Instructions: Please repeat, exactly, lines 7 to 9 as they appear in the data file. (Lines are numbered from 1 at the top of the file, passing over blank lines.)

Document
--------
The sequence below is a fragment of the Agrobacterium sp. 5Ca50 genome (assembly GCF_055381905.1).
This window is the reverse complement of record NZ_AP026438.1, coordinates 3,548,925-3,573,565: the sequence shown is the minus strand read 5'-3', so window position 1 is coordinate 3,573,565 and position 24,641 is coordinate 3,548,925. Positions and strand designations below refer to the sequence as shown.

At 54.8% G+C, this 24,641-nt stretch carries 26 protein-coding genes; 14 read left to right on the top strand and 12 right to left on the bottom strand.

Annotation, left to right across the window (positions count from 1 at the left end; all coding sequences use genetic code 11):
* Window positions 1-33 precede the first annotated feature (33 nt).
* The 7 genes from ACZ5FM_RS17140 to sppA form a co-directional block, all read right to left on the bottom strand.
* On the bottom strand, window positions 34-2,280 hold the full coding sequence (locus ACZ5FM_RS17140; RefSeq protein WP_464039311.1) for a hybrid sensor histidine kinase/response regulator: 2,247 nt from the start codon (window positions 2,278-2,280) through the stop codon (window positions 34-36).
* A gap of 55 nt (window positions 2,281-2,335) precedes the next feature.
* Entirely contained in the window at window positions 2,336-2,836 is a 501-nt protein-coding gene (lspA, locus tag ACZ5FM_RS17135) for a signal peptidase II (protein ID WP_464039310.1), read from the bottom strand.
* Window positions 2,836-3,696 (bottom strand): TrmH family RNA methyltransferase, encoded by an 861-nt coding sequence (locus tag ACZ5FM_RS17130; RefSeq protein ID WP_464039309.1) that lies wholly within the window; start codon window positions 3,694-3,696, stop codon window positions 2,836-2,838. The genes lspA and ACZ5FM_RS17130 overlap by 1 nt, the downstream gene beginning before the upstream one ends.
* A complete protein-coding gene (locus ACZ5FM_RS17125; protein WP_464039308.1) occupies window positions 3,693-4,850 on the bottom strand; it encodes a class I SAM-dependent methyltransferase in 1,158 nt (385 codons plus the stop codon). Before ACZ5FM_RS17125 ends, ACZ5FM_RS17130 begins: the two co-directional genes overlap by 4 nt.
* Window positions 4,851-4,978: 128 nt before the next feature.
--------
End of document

* On the bottom strand, window positions 34-2,280 hold the full coding sequence (locus ACZ5FM_RS17140; RefSeq protein WP_464039311.1) for a hybrid sensor histidine kinase/response regulator: 2,247 nt from the start codon (window positions 2,278-2,280) through the stop codon (window positions 34-36).
* A gap of 55 nt (window positions 2,281-2,335) precedes the next feature.
* Entirely contained in the window at window positions 2,336-2,836 is a 501-nt protein-coding gene (lspA, locus tag ACZ5FM_RS17135) for a signal peptidase II (protein ID WP_464039310.1), read from the bottom strand.